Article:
Biden Contemplates Offers to Cut a Deal
By Shailagh Murray
AMES, Iowa -- Bored with the Democratic front-runners? Another interesting battle in Iowa is for fourth place.
Sens. Joseph Biden (Del.) and Chris Dodd (Conn.) and New Mexico Gov. Bill Richardson are barnstorming the state these final days, holding as many events as the big three as they vie for a credible finish in the lower tier. There is the small matter of keeping their dignity intact. But a fourth-place finish also guarantees a spot in the Democratic debate in New Hampshire on Saturday, keeping hope alive for one more state.
"My ultimate goal would be to try to come close enough to who ever's third that it's not distinguishable," Biden explained after a campaign event in Ames this afternoon.
There are two possible ways for Biden to grow his support. One is to peel off caucusgoers in rural and blue collar communities who are currently with former Sen. John Edwards, which explains Biden's biting critique of his onetime colleague's six-year legislative career.
"John doesn't have a record in the Senate. John's only passed four bills. They're all about post offices. I mean, literally," Biden said. He added, "most freshman senators don't get much done. Don't get much passed. Barack Obama hasn't passed any. There's not a major bill I know with Hillary's name on it."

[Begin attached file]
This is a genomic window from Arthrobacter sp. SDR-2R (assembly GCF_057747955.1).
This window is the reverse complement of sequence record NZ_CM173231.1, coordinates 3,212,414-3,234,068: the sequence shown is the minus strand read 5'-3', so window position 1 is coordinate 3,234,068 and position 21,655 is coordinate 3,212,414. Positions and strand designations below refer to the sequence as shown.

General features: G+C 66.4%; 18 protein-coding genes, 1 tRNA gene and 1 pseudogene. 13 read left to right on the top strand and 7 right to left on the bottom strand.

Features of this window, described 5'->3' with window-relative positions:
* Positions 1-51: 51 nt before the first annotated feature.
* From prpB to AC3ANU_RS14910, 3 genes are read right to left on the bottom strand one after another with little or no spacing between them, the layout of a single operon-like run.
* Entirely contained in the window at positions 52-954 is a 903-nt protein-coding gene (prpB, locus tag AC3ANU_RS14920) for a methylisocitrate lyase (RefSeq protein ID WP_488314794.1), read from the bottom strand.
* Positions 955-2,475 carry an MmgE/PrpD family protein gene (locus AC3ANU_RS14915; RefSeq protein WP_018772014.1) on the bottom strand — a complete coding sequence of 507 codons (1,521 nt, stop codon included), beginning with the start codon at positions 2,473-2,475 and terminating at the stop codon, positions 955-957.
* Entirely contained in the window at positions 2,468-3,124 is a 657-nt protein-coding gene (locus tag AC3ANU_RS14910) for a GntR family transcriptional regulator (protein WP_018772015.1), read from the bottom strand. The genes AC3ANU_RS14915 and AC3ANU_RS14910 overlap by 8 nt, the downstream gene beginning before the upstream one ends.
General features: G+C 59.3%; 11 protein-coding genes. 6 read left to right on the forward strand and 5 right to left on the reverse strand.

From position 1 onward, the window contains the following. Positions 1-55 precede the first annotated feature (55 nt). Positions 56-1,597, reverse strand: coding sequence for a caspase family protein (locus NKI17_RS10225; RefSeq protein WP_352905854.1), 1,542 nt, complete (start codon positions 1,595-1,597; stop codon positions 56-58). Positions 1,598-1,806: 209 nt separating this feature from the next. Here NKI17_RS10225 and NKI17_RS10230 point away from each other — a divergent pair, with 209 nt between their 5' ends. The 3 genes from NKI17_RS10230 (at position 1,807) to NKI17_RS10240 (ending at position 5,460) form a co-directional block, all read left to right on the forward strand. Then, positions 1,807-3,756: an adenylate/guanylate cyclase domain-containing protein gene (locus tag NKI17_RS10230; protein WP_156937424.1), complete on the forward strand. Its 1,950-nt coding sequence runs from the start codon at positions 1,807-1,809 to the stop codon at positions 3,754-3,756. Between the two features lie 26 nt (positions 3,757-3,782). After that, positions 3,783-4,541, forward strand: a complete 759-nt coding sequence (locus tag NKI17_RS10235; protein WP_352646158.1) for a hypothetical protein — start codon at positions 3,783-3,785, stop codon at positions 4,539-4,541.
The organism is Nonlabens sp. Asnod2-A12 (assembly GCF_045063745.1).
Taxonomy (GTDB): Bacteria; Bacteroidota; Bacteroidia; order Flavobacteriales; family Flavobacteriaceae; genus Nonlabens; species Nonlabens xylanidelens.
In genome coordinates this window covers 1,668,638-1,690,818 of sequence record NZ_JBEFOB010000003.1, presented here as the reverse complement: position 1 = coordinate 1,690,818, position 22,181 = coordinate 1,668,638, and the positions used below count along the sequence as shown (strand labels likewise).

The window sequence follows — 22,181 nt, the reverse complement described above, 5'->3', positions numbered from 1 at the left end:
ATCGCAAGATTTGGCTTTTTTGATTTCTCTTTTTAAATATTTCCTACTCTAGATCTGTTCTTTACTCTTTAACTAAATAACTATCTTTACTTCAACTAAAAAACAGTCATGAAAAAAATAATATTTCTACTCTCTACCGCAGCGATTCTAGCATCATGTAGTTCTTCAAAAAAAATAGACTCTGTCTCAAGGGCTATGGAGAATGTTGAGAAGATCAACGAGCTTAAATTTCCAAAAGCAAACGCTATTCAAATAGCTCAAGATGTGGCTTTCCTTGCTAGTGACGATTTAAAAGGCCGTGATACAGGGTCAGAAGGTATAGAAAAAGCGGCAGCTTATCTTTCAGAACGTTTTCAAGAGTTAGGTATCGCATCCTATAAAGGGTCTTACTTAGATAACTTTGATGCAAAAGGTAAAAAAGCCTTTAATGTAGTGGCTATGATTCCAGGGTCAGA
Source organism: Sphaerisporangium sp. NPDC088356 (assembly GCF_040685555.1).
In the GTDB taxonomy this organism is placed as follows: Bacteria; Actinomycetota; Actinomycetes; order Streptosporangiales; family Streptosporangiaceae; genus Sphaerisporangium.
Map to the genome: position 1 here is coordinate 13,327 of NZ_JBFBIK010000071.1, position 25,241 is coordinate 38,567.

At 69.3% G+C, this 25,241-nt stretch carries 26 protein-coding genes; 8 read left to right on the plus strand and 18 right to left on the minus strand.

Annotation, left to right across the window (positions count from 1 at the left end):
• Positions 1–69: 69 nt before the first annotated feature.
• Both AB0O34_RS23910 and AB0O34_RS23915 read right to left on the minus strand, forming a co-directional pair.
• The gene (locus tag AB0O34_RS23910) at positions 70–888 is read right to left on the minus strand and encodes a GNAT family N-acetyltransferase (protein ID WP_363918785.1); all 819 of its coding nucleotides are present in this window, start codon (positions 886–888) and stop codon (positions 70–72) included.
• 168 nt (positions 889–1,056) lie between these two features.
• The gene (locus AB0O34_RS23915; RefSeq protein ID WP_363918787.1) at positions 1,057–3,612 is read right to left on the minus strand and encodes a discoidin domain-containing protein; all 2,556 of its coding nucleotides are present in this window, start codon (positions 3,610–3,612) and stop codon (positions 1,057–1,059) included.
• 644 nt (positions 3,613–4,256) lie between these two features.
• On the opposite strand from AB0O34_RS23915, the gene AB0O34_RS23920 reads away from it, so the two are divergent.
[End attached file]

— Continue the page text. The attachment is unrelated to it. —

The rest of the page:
Then he added, "I have a real live record. I've gotten things accomplished. I don't just talk. I get them done. And that doesn't mean that John can't get 'em done, there's no evidence that he has."
Another option would be to cut a deal with one of the top-tier candidates, for instance Sen. Barack Obama. Under one possible scenario, Biden could throw support to Obama in precincts where he isn't strong enough to be viable, while in precincts where Obama has more than enough support, some of the extra could be transferred to Biden. All front-runners are competing madly to become these-called "second choice" of caucus goers who support Biden, Richardson and Dodd. A more formal deal between campaigns, if only in particular areas, could maximize the benefits.
Asked whether he and Obama could be helpful to one another, Biden said, "probably."
As for the overall outcome, and how it would determine who survives, the Delaware senator said only this: "If you're below expectations, it's going to be a problem for you."
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